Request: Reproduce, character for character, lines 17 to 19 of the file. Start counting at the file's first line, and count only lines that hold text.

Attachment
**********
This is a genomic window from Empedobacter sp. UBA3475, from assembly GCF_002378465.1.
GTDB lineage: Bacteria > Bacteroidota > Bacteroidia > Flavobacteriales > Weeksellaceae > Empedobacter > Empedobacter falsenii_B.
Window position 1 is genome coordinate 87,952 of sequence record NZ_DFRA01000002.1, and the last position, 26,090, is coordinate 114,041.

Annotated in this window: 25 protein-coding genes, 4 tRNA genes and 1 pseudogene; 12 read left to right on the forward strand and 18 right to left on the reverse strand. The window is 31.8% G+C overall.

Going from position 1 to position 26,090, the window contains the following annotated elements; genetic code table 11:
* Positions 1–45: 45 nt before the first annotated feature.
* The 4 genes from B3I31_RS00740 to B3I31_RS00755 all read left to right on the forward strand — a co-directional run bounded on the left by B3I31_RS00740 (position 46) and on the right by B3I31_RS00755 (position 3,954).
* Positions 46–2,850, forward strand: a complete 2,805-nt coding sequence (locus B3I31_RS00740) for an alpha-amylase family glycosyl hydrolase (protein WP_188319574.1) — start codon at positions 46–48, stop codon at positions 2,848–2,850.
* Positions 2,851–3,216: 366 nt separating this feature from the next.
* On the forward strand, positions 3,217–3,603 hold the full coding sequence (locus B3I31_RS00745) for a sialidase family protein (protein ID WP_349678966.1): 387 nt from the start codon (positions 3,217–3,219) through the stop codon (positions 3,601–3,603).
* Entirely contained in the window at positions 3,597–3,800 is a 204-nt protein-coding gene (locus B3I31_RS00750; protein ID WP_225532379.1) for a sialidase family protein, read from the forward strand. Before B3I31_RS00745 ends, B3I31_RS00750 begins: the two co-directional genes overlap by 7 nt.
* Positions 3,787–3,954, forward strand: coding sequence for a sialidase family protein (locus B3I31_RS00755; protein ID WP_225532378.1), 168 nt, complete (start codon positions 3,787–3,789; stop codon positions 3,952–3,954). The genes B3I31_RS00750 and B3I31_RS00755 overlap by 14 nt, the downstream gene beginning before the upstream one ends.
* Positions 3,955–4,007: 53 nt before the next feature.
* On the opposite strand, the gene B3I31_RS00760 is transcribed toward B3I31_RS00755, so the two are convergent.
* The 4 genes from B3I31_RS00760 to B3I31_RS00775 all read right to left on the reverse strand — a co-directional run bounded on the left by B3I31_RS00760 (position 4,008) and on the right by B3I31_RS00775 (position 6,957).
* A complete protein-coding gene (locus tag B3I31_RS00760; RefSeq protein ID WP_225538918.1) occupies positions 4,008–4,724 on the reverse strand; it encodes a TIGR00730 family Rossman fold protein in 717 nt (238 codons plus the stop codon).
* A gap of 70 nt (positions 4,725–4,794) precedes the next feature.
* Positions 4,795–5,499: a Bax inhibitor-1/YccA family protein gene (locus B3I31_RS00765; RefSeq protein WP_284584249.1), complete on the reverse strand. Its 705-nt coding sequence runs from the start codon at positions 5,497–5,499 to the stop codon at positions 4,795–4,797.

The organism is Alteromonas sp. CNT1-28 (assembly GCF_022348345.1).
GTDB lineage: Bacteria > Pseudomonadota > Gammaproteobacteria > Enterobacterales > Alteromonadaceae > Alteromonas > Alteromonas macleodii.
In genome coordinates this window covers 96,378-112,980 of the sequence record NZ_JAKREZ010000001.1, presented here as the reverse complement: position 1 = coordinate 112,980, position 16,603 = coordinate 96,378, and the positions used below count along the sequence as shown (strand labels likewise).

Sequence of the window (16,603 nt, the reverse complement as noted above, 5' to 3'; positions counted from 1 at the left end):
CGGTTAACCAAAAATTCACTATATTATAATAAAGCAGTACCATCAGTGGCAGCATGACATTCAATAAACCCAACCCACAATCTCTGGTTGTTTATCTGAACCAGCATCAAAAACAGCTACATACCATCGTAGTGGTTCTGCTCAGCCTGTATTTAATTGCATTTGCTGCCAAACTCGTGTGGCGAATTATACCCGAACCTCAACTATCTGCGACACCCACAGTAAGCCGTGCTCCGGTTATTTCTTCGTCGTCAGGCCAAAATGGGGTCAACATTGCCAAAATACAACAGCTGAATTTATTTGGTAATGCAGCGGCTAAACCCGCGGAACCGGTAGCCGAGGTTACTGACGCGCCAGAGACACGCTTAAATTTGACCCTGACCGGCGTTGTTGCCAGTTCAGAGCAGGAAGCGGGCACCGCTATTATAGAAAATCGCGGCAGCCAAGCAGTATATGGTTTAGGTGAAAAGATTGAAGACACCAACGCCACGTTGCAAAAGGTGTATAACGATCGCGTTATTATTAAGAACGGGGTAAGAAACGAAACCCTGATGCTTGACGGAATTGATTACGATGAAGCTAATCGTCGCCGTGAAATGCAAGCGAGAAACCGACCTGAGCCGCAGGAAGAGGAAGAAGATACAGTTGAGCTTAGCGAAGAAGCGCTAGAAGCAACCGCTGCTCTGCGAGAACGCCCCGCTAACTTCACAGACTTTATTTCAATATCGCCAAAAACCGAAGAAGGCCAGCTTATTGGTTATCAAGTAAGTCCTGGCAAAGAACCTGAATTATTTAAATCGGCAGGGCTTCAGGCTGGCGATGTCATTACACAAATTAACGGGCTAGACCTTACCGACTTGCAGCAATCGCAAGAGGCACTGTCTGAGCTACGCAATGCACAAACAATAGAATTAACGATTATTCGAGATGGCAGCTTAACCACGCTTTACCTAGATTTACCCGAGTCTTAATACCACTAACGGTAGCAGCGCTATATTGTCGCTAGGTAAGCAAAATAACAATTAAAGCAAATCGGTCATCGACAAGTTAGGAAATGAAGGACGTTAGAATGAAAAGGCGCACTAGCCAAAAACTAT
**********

* A gap of 70 nt (positions 4,725–4,794) precedes the next feature.
* Positions 4,795–5,499: a Bax inhibitor-1/YccA family protein gene (locus B3I31_RS00765; RefSeq protein WP_284584249.1), complete on the reverse strand. Its 705-nt coding sequence runs from the start codon at positions 5,497–5,499 to the stop codon at positions 4,795–4,797.

The organism is Alteromonas sp. CNT1-28 (assembly GCF_022348345.1).